I hope that when my children are grown up they will have positive thoughts about me choosing to be a working mum and I’ve been a good role model for them.  I remember way back when my son was 7 and he asked me why I had to work.  I gave him the full on explanation of how mummy helped to pay for all the lovely things we did as a family and how lucky we were to go on nice holidays etc etc.  He promptly replied “Well Tom’s mum doesn’t work and they have a swimming pool” – oh well – Can’t win them all.

So looking back, would I have done things differently?  I’d be lying if I said I wasn’t sometimes a little envious of ladies who lunch and gym and don’t have to worry about pipelines, meeting a client deadline or how they were going to get to London when the train drivers were on strike – but it’s short lived.  And to all you ladies out there who have chosen not to work, or can’t because your personal situation doesn’t allow you to … I salute you.  Motherhood is not a job to be taken lightly.  I also massively salute you ladies who don’t have children and work your socks off too – let’s hear it for the sisterhood.

THE OTHER SIDE OF THE FENCE

This year I have been fortunate to take some time out from the business and focus on my own personal and professional development. Like many other coaches, facilitators and trainers I know, I am very good at putting everyone else’s growth first and leaving my own as a “nice to do” rather than making it a priority. The big question for me this year has been if I’m not working on my own development, how can I authentically ask those who I train and coach to work on their own progress? After all, one of my favourite sayings is “no-one is the finished article,” and with this in mind I decided it was time to bite the bullet and sign up for something that would challenge my thinking and skill level.

Putting on hold celebrations for our 20th Wedding Anniversary, my extremely supportive husband waved me off in late January as I made my way to Edinburgh to deepen my knowledge and understanding of transformational coaching. Now you may be expecting me to give you an insight in to what I learned about coaching and I did indeed learn a massive amount and must send a big thank you to Gillian and the team at Full Circle Global for the warm, supportive and sometimes heart thumpingly challenging experience. However, what I came away with was not just the confidence to be the coach I want to be but to have a deeper sense of what our participants and delegates go through when they are on a course we are delivering.

After spending five days in a training room as a participant, I really believe that one of the best ways you can increase your skill level as a trainer or a coach is to be on the receiving end and then to reflect upon what it has meant for you as a learner. I think a regular dose of being on “the other side of the fence” is something all of us who work in people development should plan into our busy diaries. So, what have I learned and how will I use it in how I work?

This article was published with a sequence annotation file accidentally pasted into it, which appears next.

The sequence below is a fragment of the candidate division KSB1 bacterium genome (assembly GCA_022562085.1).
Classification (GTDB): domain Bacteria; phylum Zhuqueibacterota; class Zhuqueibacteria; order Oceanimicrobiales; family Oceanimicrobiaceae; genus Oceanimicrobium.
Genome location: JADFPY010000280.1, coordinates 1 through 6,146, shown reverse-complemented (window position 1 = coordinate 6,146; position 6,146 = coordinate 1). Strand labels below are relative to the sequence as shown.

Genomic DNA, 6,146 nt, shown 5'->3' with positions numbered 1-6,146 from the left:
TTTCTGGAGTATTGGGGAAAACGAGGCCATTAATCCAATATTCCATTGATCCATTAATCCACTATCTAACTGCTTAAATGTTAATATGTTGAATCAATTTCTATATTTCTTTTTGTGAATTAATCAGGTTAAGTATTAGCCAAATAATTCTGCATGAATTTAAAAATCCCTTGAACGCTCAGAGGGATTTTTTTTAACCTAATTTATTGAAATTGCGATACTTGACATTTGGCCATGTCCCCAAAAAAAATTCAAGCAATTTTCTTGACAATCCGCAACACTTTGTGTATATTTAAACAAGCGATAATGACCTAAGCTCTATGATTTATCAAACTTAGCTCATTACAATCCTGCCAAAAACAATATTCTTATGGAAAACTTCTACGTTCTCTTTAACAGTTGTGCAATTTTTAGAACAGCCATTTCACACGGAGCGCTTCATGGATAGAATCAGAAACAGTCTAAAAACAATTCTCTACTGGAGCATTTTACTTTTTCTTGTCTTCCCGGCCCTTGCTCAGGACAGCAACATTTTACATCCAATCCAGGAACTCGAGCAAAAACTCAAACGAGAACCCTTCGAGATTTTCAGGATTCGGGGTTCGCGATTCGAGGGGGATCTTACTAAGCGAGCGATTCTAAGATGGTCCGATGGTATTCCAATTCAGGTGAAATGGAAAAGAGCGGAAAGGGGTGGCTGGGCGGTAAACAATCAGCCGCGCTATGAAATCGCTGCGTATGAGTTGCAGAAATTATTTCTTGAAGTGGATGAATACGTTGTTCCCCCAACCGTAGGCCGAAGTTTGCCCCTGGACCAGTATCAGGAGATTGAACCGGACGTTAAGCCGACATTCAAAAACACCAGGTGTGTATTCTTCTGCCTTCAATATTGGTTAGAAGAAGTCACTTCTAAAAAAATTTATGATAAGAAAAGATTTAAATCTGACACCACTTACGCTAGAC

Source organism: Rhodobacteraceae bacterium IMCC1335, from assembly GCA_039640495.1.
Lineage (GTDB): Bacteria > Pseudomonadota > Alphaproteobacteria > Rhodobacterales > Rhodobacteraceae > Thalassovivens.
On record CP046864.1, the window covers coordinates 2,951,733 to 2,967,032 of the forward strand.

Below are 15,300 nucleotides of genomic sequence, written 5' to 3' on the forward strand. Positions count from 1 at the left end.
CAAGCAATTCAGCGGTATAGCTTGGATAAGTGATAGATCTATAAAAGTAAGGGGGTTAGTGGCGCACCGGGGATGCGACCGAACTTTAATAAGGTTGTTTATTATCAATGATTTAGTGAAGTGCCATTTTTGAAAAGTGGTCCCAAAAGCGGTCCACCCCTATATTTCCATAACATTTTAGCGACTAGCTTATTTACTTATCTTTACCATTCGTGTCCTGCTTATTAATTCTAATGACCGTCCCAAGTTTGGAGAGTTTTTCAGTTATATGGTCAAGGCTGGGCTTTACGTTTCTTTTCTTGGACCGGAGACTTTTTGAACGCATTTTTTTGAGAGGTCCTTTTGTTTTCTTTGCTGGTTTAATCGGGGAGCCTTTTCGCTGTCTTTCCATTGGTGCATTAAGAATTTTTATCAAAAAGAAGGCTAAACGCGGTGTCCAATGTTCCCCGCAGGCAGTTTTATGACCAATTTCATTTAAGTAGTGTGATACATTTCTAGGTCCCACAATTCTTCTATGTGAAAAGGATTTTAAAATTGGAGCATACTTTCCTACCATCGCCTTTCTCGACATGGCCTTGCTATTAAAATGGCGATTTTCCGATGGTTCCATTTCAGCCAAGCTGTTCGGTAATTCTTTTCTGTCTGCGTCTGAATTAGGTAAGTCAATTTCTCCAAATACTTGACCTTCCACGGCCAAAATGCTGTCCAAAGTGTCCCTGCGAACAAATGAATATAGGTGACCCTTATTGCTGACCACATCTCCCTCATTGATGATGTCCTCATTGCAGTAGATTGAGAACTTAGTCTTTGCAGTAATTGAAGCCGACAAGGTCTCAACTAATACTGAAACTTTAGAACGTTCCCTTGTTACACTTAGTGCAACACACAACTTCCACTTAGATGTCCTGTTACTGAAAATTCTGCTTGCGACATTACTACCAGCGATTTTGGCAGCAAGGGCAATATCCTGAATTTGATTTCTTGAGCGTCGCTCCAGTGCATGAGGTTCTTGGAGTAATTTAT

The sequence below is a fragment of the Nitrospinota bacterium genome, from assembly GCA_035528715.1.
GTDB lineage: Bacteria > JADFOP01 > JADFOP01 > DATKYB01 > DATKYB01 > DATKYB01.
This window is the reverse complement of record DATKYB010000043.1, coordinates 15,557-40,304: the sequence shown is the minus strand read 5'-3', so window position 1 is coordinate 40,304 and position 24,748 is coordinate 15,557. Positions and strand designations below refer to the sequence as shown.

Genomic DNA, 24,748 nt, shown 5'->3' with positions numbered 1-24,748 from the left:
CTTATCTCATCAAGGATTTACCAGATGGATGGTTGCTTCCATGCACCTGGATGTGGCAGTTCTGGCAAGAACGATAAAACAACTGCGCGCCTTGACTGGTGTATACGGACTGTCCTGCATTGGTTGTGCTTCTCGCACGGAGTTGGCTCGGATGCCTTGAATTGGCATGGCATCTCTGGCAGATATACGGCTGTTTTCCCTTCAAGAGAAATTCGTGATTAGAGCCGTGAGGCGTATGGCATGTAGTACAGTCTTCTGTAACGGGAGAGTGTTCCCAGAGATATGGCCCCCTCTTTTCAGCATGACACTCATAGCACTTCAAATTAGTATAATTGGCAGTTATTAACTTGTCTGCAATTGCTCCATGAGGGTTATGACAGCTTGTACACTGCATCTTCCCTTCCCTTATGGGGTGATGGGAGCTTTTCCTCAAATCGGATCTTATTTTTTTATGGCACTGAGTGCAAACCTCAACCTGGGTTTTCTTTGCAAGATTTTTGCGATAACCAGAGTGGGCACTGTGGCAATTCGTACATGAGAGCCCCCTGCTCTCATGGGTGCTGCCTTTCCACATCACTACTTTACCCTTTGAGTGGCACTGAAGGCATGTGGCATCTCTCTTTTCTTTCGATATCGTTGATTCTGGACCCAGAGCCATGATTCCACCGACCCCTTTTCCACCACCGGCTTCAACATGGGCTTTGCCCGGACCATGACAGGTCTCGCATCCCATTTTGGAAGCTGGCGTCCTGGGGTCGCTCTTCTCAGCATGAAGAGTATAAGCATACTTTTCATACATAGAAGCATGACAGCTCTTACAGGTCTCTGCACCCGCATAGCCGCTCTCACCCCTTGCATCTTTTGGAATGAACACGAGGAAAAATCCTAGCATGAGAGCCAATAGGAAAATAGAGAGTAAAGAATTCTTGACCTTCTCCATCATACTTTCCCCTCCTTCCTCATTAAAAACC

Participants get nervous – No matter how senior or experienced they are! Everyone on my course had previous experience of coaching others but there was a palpable anxiety as we moved into the coaching practice sessions. Creating a safe space to try out our new knowledge was going to be the key to our success and we were left alone to try out new techniques; no facilitator looming over us ready to step in with their feedback. We all felt absolutely free to step out of our comfort zones and make mistakes. The time for being observed would come later in the programme and it felt good to be fully responsible for our own learning.

Key learning point – Give participants space and trust that they will make the best use of the time available; allow participants to fully immerse themselves within the experience so they don’t notice the presence of the facilitator; sometimes we can get in the way!

Pace – As an Activist learner I am often guilty of wanting to pack lots into a session but taking on various roles within the training I realised how tiring a training course is for the learner. Shifting state between being a participant, coach and coachee meant that a much slower pace was required and plenty of breaks were needed to mentally and physically move between roles and be the best that we could be for our colleagues and for Gillian leading the event.

Key learning pointThere is a time and a place for high octane learning but let participants take a breath as they move them from one experience to another and never underestimate the amount of energy it takes to be in full learning mode.

Quality over quantity – Now I have to admit that when I looked at the published timetable for each day, I felt slightly short changed. Each day was due to start at 9:30am and close at 4:30pm and one of my first thoughts was “heh, I am paying for this myself – no corporate company footing the bill, I want value for money!” Well how wrong could I be? I was exhausted by the end of every day and I really couldn’t have taken in any more if we had gone past 4:30pm. I was incredibly grateful for the opportunity to leave knowing that I had given my all but still had an opportunity for some downtime to explore the delights of Edinburgh city centre.